Why Jeb Bush is Talking About Income Inequality

It’s a new frame for his conservative economic plan.

Former Florida governor Jeb Bush speaks at the 42nd annual Conservative Political Action Conference (CPAC) February 27, 2015 in National Harbor, Maryland.
National Journal
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April 30, 2015, 4:05 p.m.

Jeb Bush, the great-grand­son of a man who made the fam­ily for­tune in in­vest­ment bank­ing, is mak­ing in­come in­equal­ity an is­sue in his not-quite cam­paign for the pres­id­ency.

It’s a new line of at­tack—and one that Bush hasn’t yet sup­por­ted with any policy pro­pos­als. In­deed, so far, he’s ad­voc­at­ing the samee­co­nom­ic policies he pushed as gov­ernor of Flor­ida: cut­ting taxes and rolling back reg­u­la­tions on in­dustry. 

“I did my best. We had rising in­come for sure,” Bush told Na­tion­al Journ­al about his time in the state­house. “And if you’re not grow­ing the eco­nomy, you’re not go­ing to deal with in­come in­equal­ity.”

Speak­ing Thursday at the con­ser­vat­ive Na­tion­al Re­view In­sti­tute sum­mit in Wash­ing­ton, Bush once again hit his in­equal­ity agenda. “If you’re born poor today, you’re more likely to stay poor,” Bush said. “We need to deal with this.”

(RE­LATED: Jeb Bush to Na­tion­al Re­view: “I Love You.” But “You’re Wrong on Im­mig­ra­tion.”)

Bush prom­ised that he would make those ideas a center­piece of his cam­paign, should he form­ally be­come a can­did­ate. The theme also plays prom­in­ently on Bush’s Right to Rise polit­ic­al ac­tion com­mit­tee’s web­site:

“While the last eight years have been pretty good ones for top earners, they’ve been a lost dec­ade for the rest of Amer­ica,” reads a state­ment on the site’s “What We Be­lieve” page. “We be­lieve the in­come gap is real, but that only con­ser­vat­ive prin­ciples can solve it by re­mov­ing the bar­ri­ers to up­ward mo­bil­ity.”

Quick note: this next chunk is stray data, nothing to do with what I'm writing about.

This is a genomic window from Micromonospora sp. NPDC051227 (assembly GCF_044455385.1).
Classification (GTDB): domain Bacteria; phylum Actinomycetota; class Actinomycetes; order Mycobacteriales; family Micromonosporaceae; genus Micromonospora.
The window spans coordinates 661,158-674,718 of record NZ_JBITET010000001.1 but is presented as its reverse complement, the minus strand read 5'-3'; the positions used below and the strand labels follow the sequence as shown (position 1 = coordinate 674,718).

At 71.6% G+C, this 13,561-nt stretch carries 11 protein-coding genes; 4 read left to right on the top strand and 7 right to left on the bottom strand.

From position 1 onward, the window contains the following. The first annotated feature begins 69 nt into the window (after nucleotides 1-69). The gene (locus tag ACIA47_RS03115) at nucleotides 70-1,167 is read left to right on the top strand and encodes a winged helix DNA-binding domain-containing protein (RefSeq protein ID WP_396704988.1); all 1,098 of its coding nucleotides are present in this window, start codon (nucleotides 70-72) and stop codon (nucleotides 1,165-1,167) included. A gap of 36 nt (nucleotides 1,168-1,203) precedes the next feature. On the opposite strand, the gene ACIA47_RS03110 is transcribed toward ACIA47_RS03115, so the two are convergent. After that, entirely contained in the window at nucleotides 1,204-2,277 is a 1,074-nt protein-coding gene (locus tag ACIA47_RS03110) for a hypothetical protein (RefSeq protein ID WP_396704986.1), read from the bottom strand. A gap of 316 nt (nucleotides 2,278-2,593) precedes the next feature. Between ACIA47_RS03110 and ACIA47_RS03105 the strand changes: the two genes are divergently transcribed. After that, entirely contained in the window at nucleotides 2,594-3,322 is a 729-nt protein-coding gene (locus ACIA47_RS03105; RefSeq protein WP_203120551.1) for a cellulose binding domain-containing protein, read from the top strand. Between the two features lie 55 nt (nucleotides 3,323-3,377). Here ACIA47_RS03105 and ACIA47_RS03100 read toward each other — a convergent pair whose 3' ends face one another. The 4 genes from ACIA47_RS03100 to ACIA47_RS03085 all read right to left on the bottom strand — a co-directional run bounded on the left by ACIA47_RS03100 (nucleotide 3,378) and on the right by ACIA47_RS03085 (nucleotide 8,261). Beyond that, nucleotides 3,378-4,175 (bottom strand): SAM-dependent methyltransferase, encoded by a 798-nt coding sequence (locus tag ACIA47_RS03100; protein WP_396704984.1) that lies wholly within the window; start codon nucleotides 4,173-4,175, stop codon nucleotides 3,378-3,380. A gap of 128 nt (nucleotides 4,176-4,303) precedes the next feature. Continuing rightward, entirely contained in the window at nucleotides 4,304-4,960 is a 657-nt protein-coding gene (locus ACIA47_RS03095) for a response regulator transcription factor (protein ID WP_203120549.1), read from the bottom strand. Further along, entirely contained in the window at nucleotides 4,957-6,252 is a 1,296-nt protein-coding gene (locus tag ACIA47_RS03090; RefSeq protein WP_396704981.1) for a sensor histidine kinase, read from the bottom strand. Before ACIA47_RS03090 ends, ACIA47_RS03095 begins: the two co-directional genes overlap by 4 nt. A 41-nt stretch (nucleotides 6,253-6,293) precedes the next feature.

But Bush already has offered hints about his eco­nom­ic plan—and so far, they mir­ror his ap­proach as Flor­ida gov­ernor.

“The lack of people mov­ing up, and the fact that people in the middle are dis­af­fected and they don’t see the sys­tem work­ing for them is what we need to fix,” Bush said at the Na­tion­al Auto­mot­ive Deal­ers As­so­ci­ation con­ven­tion in San Fran­cisco this year. “And we can do that by tax re­form, en­ti­tle­ment re­form, reg­u­lat­ory re­form.”

(RE­LATED: Jeb Bush Backs Hike in So­cial Se­cur­ity Re­tire­ment Age)

With large Re­pub­lic­an ma­jor­it­ies in both le­gis­lat­ive cham­bers, Bush pushed through tax cuts for cor­por­a­tions and wealthy in­vestors—a group that made up, with rare ex­cep­tions, the richest 5 per­cent of Flor­idi­ans.

At the same time, Bush’s cuts to the state’s tax base shif­ted much of the bur­den of pay­ing for schools to loc­ally col­lec­ted prop­erty taxes, which crit­ics say dis­pro­por­tion­ately hurt middle-class homeown­ers and renters.

So what of Bush’s new em­phas­is on the “in­come gap?”

“That’s out­rageous,” said Ed Montanaro, who dur­ing Bush’s ten­ure was Flor­ida’s chief eco­nom­ist, a non-par­tis­an po­s­i­tion that answered to the GOP-con­trolled state le­gis­lature.

(RE­LATED: Marco Ru­bio’s Biggest Prob­lem Isn’t Jeb Bush)

Dan Gel­ber, one of the top rank­ing Demo­crats in the le­gis­lature in that peri­od and a fre­quent Bush spar­ring part­ner, could only man­age a chortle. “You can quote the laugh,” he said.

“He was very sens­it­ive to in­come in­equal­ity. He cre­ated more of it,” Gel­ber said.